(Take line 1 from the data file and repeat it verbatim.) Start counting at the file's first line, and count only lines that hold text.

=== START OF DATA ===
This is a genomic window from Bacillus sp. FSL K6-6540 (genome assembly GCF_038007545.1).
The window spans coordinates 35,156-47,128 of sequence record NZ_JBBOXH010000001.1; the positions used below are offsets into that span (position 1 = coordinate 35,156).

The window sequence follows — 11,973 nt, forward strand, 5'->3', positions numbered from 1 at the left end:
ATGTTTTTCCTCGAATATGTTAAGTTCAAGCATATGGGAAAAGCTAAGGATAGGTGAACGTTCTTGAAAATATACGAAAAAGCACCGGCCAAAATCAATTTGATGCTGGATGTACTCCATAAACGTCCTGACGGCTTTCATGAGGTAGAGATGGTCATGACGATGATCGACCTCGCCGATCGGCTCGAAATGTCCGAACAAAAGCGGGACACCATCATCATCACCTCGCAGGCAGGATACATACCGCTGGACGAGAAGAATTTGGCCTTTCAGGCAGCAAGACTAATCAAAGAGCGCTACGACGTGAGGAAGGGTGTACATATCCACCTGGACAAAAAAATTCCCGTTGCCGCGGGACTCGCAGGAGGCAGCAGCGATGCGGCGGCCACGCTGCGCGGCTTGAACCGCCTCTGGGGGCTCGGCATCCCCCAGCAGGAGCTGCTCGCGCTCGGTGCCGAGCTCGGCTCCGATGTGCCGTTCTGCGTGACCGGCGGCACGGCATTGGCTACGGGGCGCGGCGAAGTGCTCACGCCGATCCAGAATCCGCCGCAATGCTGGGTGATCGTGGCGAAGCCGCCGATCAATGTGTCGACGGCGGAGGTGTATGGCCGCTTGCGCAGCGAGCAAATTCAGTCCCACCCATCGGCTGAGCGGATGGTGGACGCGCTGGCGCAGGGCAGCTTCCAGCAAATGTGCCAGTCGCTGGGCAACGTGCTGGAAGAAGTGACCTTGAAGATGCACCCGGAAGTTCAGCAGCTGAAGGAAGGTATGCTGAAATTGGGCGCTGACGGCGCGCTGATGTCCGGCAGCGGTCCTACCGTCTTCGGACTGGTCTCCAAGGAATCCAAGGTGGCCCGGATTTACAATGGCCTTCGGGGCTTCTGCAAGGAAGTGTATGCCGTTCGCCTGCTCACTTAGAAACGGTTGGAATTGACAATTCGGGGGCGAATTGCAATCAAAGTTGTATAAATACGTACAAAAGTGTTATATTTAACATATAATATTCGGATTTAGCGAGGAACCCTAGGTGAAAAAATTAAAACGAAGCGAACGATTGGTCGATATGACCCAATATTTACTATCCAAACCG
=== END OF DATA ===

This is a genomic window from Bacillus sp. FSL K6-6540 (genome assembly GCF_038007545.1).